Major League Baseball and the National Football League will investigate allegations in an Al Jazeera documentary that employees at an Indianapolis-based anti-aging clinic supplied performance enhancing drugs to a host of professional athletes including legendary quarterback Peyton Manning and Washington Nationals first baseman Ryan Zimmerman.

The report, due to air Sunday night, used information it said was gathered by an undercover reporter who was actually a former athlete, Liam Collins, a British hurdler. It elicited a series of denials from all corners – not only from several of the athletes named but from one of the primary sources of the film’s information.

Charlie Sly, who the report refers to as a pharmacist who worked with the Indianapolis-based Guyer Institute of Molecular Medicine, makes claims to Collins in the documentary that he helped treat Manning during his recovery from a neck injury in 2011. Collins secretly recorded his conversations with Sly, using hidden cameras to film discussions in which Sly also implicated Zimmerman, Philadelphia Phillies first baseman Ryan Howard and NFL defensive stars Julius Peppers of the Green Bay Packers and James Harrison of the Pittsburgh Steelers in the use of performance enhancing drugs.

But on Sunday, Sly posted a video on YouTube in which he recanted the information he told Collins.

“The statements on any recordings or communications that Al Jazeera plans to air are absolutely false and incorrect,” Sly said on the video.

Dale Guyer, the founder and medical director of the Guyer Institute, also issued a statement disputing the information Sly gave to Collins. In an email, Guyer said Sly was an unpaid intern who worked for three months at the Indianapolis clinic not in 2011, as the report claimed, but in 2013, after Manning had moved on to Denver to join his current team, the Broncos. The statement called Sly’s claims “callous and destructive.”

“I have no reason to believe these allegations are based in fact or have any truth,” Guyer wrote. “In fact, I can say with absolute certainty they are not.”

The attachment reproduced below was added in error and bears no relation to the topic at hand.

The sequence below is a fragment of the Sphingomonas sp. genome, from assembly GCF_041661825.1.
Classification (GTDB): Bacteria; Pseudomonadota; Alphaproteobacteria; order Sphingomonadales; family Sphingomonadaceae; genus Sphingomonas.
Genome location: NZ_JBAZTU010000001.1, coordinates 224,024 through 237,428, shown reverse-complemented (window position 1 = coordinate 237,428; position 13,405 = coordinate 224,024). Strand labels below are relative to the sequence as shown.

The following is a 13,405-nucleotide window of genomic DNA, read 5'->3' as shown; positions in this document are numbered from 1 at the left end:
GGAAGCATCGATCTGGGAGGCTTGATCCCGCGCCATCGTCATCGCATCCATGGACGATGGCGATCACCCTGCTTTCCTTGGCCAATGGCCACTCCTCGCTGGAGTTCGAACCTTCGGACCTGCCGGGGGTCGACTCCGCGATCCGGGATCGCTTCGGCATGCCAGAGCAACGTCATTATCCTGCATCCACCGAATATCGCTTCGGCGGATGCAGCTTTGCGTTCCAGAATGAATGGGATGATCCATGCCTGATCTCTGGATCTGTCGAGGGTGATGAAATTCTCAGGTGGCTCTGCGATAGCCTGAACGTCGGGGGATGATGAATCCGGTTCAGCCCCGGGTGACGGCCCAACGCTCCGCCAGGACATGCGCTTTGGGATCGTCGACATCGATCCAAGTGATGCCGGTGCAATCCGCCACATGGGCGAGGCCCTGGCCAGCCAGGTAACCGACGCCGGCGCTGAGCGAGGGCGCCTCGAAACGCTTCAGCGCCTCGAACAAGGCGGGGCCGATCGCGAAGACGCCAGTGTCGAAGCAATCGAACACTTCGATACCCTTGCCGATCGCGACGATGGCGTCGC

The Al Jazeera report, though, was enough to get the attention of officials from both MLB and the NFL. According to officials in both leagues, it is typical for such reports to spur investigations. Both leagues have established arms that handle such investigations.

The information in the Al Jazeera documentary – which included claims that Manning used human growth hormone and that Zimmerman was one of several athletes who used a hormone supplement known as Delta-2 – was new to the leagues this weekend, officials said.

“We intend to conduct a thorough investigation,” a spokesman for MLB said.

In the meantime, Manning and others began their self-defense. Manning issued a personal statement, received the backing of both his current team — the Broncos — and the one he played for at the time of the alleged HGH use – the Indianapolis Colts – and went on ESPN to flatly deny the contents of the report.

“For the record, I have never used HGH,” Manning said. “It absolutely never happened. The whole thing is totally wrong.”

HGH has long been on the NFL’s list of banned substances, but testing did not take effect until 2014 after protracted haggling over the details of the testing program. MLB began blood tests for HGH in 2012.

Sly named Zimmerman, the Nationals’ longest-tenured player, and Howard as players who received Delta-2. An attorney for the pair issued a statement early Sunday.

“The extraordinarily reckless claims made against our clients in this report are completely false and rely on a source who has already recanted his claims,” attorney William Burck said.

The Nationals also issued a statement questioning the credibility of the report and calling Zimmerman “the model for all we ask our players to be.”

Staff writer Adam Kilgore and staff researcher Alice Crites contributed to this report.

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